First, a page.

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Urethane substitutes


#1

For occasional pressing (with my fly press), is there any
inexpensive substitute for using urethane? I found brief references
to leather and to hard wood, but would value more detail and other
suggestions.

Thanks!
Judy Bjorkman


#2

I use rubber, same as in shoes :). I think that you can find it in
hardware store. Be carefull with using wood !!, I don’t think it is
good idea.


#3

Urethane is really the best material for dieforming.

A great source for urethane sheets at good prices:


#4

So much depends on the application ! Other rubbers can work for some
light-duty work, but will wear out quickly with more demanding jobs.
Cheap urethane can also wear out prematurely ; Bonny Doon has a
formula that is meant for pressing. You could look in the MSC
(Industrail Supply) catalog for other rubbers, and they have cheaper
urethane (‘polyurethane’ in the catalog), and a briefing on
durometers (hardness).

Basically, harder material is needed for picking up detal and even
surface texture. I do embossing in solid plastics like
Lexan/Polycarbonate (NOT acrylic/plexiglas, because it will
shatter), Delrin (acetyl), and Polyethylene, Nylon, and hard
urethane. Softer material is used for shaping with more volume.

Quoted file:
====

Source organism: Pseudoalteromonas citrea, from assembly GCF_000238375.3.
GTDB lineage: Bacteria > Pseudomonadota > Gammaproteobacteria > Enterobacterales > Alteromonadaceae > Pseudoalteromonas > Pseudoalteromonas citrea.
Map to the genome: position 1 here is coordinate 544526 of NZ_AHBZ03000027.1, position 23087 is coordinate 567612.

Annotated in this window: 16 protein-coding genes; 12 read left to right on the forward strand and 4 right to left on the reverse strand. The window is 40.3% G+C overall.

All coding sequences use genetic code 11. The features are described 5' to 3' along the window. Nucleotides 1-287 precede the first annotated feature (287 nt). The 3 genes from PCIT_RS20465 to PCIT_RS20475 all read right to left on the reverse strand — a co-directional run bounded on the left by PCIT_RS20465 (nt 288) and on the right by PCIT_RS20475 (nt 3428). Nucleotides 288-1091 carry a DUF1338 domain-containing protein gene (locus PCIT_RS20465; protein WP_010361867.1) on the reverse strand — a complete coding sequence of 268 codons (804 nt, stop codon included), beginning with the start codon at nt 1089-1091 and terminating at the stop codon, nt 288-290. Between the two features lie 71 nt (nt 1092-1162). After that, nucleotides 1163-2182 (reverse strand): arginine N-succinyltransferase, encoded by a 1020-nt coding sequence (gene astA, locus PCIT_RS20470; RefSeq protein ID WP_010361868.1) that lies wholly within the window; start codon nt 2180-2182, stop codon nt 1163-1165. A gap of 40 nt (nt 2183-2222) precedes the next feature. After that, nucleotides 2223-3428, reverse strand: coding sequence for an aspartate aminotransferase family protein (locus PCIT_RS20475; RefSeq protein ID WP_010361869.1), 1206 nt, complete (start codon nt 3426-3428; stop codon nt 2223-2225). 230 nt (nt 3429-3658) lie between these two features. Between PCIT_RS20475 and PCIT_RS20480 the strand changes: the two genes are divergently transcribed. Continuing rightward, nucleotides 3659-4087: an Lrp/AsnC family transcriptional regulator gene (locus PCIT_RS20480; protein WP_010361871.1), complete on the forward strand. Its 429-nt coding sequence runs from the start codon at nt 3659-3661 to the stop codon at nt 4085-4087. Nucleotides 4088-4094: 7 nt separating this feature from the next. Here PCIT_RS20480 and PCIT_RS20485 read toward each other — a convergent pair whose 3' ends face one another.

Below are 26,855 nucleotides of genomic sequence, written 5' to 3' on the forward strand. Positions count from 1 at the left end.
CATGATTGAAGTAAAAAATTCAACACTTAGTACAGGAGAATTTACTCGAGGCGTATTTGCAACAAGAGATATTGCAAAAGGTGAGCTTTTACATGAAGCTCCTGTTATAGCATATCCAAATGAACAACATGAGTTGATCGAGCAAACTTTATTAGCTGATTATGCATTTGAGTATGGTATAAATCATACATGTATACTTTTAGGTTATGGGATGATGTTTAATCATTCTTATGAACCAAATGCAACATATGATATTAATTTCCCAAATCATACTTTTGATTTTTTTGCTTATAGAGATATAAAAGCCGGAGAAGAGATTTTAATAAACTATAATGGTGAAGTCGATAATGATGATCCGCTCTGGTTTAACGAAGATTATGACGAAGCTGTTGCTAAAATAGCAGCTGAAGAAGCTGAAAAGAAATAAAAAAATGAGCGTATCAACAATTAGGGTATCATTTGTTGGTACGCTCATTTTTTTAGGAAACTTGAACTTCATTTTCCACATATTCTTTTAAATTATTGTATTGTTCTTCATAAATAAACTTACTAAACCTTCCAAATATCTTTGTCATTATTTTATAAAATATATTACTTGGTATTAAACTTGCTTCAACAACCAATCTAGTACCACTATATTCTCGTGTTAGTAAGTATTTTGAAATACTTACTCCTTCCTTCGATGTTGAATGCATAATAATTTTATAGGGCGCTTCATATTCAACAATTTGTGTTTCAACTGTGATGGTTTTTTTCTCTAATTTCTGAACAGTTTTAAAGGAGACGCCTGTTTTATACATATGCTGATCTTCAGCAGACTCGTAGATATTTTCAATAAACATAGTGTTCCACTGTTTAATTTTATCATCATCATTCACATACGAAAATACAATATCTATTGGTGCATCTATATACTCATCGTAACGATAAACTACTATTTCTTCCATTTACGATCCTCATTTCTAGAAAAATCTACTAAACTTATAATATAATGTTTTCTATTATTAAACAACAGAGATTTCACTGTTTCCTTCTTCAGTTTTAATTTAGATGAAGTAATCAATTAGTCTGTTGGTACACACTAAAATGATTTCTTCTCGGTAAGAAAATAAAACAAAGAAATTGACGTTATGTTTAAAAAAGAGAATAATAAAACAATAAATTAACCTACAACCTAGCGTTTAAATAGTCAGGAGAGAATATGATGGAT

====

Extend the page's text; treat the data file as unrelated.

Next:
Using wood in the press is a terrible idea ; hard wood can shatter,
and softer wood will just get crushed. Containment is also
essentialin some situations. I generallyuse pads 1/2" thick, or less,
so I don’t need containment often. I have exploded a nylon block that
I was using as a dapping block in the press. Bad idea ! I still do
it, but only at lowpressures. I thought that when Nylon failed, it
would just crack and fall apart, but it blew up, loudly. Everybody
using a hydraulic press needs to readup some on safety and basics of
forming, if they haven’y already. There’s a bleepinggood reason they
have containment boxes and cans for this kind of work, and why they
sell urethane. .

Dar


#5

I have seen all of the following used: Neoprene. Rubber gasket
material from hardware store. Rubber roofing material. Urethane not
made to Bonny Doon specifications.

The non-urethanes did not last as long as Bonny Doon urethane. So,
they are less expensive in the short term, but not in the long term.
I have 20 year old Bonny Doon urethane that still works well.

I also have some urethane that a friend sold to me when I first
started using a hydraulic press. He said he bought it at a great
price. Well, these don’t have the working qualities of the Bonny
Doon urethanes, so that money was pretty much a waste, too.

I do not know what Lee Marshall and Phil Poirier have the
manufacturers do to the Bonny Doon urethanes beyond the colors, but
in my experience, they truly are superior.

Cynthia Eid
Cynthiaeid.com